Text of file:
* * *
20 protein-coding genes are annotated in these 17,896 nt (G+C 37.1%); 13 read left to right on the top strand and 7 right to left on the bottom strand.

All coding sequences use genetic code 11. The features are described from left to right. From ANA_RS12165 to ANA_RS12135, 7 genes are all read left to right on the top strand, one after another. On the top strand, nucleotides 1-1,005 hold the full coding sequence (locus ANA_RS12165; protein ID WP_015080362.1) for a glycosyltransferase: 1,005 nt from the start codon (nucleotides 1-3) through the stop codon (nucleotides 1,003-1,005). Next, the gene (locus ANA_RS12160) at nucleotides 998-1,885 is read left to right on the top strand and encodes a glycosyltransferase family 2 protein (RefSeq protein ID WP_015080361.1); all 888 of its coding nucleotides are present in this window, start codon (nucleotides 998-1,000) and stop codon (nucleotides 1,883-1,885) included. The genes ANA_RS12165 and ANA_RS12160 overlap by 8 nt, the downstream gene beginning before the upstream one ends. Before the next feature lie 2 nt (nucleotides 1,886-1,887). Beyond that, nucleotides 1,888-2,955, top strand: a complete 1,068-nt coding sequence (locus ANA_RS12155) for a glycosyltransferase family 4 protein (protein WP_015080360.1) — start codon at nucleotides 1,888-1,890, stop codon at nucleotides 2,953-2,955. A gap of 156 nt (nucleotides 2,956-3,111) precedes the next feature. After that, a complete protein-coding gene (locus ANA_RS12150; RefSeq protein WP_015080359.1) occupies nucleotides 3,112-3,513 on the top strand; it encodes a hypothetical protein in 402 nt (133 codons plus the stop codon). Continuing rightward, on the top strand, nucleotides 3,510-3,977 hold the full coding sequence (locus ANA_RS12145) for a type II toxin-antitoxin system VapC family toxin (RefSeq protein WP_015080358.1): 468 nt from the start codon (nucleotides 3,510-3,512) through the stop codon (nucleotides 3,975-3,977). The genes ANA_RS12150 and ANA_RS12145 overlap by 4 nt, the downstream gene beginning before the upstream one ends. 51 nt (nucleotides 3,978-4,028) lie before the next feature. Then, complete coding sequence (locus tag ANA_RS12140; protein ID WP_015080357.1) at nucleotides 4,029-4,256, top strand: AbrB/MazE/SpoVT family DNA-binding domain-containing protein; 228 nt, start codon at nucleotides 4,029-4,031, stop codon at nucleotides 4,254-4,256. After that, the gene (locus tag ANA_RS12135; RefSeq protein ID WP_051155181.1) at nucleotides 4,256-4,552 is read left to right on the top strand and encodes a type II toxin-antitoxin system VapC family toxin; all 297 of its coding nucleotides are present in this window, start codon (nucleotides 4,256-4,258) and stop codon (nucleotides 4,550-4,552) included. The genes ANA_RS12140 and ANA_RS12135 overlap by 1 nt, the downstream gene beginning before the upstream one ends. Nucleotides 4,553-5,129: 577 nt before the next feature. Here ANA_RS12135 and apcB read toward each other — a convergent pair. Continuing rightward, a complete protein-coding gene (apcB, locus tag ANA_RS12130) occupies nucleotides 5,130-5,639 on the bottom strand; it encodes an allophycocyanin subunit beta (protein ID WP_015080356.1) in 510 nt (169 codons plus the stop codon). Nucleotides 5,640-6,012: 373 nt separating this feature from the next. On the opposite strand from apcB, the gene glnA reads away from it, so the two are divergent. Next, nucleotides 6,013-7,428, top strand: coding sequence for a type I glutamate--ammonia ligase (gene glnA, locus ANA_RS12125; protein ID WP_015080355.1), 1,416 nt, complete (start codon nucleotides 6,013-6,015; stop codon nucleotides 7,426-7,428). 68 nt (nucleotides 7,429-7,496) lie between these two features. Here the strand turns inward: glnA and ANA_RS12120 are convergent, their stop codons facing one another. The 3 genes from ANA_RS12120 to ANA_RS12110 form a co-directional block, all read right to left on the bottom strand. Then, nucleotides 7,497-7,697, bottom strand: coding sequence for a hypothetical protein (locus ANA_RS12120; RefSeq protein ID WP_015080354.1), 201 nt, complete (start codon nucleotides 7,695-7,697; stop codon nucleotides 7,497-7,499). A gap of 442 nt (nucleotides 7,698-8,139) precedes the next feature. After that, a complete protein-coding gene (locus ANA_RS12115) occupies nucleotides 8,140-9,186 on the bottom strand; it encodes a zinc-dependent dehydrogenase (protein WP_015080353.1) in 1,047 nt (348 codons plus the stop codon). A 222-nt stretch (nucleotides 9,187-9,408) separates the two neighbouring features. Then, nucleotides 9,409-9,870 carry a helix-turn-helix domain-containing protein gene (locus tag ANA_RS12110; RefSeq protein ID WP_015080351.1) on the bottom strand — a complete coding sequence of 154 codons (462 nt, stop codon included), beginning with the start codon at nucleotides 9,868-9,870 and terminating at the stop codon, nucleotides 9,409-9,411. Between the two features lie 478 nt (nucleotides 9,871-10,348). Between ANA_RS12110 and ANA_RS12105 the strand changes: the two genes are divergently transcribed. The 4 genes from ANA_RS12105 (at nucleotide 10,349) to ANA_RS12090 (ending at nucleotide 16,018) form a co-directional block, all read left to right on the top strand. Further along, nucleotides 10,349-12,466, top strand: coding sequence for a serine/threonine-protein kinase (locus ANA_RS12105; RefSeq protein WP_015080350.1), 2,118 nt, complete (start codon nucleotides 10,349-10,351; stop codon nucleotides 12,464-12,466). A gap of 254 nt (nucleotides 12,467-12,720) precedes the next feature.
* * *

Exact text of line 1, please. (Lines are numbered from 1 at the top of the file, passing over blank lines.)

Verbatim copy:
20 protein-coding genes are annotated in these 17,896 nt (G+C 37.1%); 13 read left to right on the top strand and 7 right to left on the bottom strand.